That’s where you focus your technical controls, have good technical controls around email, because then you stop them getting them in in first place, have good technical controls on your end point. I think antivirus has come a long way from where it was many years ago as a single antivirus agent. Now it’s got heuristics, you’ve got empty ATT type capabilities, advanced persistent threat, as a lot of sophistication that goes into having visibility into your endpoints, because ultimately, if they have an email through your clicked on it, that click is probably going to try and download something malicious onto your system.

Alan Daines 9:38
So if you then least got the sophistication and detection capabilities on your end point, at least, you know, it’s happening might not prevent it from happening, but at least you know, it’s happened. And so at that point, then it’s investing in the ability to go and actually allow on that protection taking place. So you would then start to think about how you invest in visibility within your environment. So you’ve got a detection, it’s gotten through the least you’ve been able to alert on it.

Alan Daines 10:05
Now do you have the skill set and the people in a real security operations center or somewhere where they can actually receive that, and understand that, if you think about the number of times you’ve seen a breach in the news, they actually had the right tools, there’s some the industry leading best tools, recognize, and you’re never going to prevent a lot of these things and all the alerts are there. But they haven’t done anything with them. It’s very common mistake to go and buy tools and technology, deploy them thinking you to configure it and they become a set and forget and move on to the next tool to go to play.

Alan Daines 10:37
There’s really two sides to taking a tool, there’s the installation deployment, and configuration that at all, and then there’s the consumption of the output of what that tool is putting that together. So if you think about that life cycle, if I just kind of reiterate it, you know, ideally, you stop them coming in the door with some kind of email protection filtering type of solution, your email gateway, if they have gotten through, they’re going to try to install something on an endpoint system.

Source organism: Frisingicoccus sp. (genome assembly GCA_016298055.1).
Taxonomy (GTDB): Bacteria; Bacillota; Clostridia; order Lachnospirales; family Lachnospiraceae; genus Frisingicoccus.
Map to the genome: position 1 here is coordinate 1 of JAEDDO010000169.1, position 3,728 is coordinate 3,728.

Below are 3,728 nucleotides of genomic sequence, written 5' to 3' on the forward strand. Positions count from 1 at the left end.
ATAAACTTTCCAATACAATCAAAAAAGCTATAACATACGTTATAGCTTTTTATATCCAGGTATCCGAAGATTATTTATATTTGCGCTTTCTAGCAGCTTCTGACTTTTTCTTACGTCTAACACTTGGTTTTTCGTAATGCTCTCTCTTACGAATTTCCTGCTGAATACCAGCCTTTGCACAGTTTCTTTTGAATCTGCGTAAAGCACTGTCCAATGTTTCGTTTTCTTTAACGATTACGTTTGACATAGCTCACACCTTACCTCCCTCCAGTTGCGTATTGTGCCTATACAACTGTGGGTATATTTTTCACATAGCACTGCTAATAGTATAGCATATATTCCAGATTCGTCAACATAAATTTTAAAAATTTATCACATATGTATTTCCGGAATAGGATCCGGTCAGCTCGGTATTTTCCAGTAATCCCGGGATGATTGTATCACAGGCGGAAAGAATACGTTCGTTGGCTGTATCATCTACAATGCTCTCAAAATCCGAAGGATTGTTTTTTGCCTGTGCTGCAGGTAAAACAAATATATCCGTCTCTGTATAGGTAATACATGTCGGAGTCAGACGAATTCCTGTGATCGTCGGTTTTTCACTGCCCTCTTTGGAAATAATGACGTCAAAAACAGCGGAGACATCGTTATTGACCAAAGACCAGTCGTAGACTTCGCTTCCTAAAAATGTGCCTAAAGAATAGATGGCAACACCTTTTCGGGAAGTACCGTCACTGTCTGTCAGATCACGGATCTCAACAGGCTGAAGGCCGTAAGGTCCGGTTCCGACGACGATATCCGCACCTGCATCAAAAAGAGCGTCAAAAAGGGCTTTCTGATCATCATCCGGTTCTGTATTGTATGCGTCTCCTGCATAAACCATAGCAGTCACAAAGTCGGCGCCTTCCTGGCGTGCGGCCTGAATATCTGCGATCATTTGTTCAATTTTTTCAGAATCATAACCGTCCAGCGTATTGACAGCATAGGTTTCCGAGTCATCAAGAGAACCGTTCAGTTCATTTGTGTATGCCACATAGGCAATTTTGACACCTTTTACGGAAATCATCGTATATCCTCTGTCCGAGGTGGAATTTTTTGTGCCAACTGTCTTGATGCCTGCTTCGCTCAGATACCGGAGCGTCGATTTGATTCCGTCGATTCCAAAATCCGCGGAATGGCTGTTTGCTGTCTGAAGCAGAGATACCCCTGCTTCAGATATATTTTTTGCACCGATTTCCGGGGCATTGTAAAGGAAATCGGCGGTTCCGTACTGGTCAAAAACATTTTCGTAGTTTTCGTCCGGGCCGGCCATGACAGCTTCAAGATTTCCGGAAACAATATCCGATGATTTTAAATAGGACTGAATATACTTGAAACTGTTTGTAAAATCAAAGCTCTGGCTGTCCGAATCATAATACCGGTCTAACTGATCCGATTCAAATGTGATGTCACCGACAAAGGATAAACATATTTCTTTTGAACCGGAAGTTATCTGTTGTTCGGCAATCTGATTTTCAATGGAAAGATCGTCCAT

Alan Daines 11:03
So having good Endpoint Protection, a next generation anti virus, so to speak, that at least alert to that something’s happened that may not prevent it from happening. And at that point, how you then receiving those alerts going into some kind of suck. And actually responding to those alerts and identifying that, hey, this thing happened over here on our system, that actually might be a bad thing. And I need to go look, because very quickly, they’re going to morph from a piece of malware that installs down on the system, they’re going to move quickly into they want to become Alan or they want to become Max, I want to become Justin.

Alan Daines 11:39
And now they’re just a user, that just hopping around and Max is going to go to as Exchange Server because max ghost as Exchange servers get an email, they don’t know that. Really, Max isn’t Max, Max is a bad guy. And they’re actually dumping Max’s mailbox to a PSD file. And they’re going to try and copy it. Africa network.

Justin McCarthy 11:56
So Alan, I have a question about that kind of, when I think about it, you know, the ultimate goal of impersonating someone after a successful fishing event, I think about it actually on a on a relatively small team. It’s been a tractable problem to build a culture of awareness, in addition to technical training, a little bit of a culture of skepticism, specifically around essentially all email.